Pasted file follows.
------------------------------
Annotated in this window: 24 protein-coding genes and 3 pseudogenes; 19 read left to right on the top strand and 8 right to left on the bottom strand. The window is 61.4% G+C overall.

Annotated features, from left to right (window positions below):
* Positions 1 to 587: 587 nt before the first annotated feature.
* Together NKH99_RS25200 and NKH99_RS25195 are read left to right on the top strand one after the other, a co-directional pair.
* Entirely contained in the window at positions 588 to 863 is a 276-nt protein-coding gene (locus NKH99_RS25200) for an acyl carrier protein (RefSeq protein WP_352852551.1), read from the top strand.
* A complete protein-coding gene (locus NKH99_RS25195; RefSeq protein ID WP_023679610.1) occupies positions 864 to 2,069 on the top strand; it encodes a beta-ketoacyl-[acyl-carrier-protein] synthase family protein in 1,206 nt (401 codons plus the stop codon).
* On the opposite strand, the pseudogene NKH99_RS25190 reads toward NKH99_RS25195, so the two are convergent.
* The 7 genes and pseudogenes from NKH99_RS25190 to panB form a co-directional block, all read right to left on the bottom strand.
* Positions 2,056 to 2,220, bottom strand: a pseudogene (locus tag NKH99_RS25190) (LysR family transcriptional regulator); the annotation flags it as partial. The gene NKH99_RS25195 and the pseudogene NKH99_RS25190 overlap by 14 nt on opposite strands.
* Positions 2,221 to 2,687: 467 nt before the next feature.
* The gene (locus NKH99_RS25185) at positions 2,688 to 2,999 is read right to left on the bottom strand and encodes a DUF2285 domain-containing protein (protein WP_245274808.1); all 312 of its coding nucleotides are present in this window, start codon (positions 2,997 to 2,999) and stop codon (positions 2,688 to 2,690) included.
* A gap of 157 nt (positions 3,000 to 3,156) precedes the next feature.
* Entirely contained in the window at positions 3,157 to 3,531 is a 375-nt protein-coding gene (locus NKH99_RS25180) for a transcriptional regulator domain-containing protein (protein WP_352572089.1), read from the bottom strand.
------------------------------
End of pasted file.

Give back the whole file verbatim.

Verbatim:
Annotated in this window: 24 protein-coding genes and 3 pseudogenes; 19 read left to right on the top strand and 8 right to left on the bottom strand. The window is 61.4% G+C overall.

Annotated features, from left to right (window positions below):
* Positions 1 to 587: 587 nt before the first annotated feature.
* Together NKH99_RS25200 and NKH99_RS25195 are read left to right on the top strand one after the other, a co-directional pair.
* Entirely contained in the window at positions 588 to 863 is a 276-nt protein-coding gene (locus NKH99_RS25200) for an acyl carrier protein (RefSeq protein WP_352852551.1), read from the top strand.
* A complete protein-coding gene (locus NKH99_RS25195; RefSeq protein ID WP_023679610.1) occupies positions 864 to 2,069 on the top strand; it encodes a beta-ketoacyl-[acyl-carrier-protein] synthase family protein in 1,206 nt (401 codons plus the stop codon).
* On the opposite strand, the pseudogene NKH99_RS25190 reads toward NKH99_RS25195, so the two are convergent.
* The 7 genes and pseudogenes from NKH99_RS25190 to panB form a co-directional block, all read right to left on the bottom strand.
* Positions 2,056 to 2,220, bottom strand: a pseudogene (locus tag NKH99_RS25190) (LysR family transcriptional regulator); the annotation flags it as partial. The gene NKH99_RS25195 and the pseudogene NKH99_RS25190 overlap by 14 nt on opposite strands.
* Positions 2,221 to 2,687: 467 nt before the next feature.
* The gene (locus NKH99_RS25185) at positions 2,688 to 2,999 is read right to left on the bottom strand and encodes a DUF2285 domain-containing protein (protein WP_245274808.1); all 312 of its coding nucleotides are present in this window, start codon (positions 2,997 to 2,999) and stop codon (positions 2,688 to 2,690) included.
* A gap of 157 nt (positions 3,000 to 3,156) precedes the next feature.
* Entirely contained in the window at positions 3,157 to 3,531 is a 375-nt protein-coding gene (locus NKH99_RS25180) for a transcriptional regulator domain-containing protein (protein WP_352572089.1), read from the bottom strand.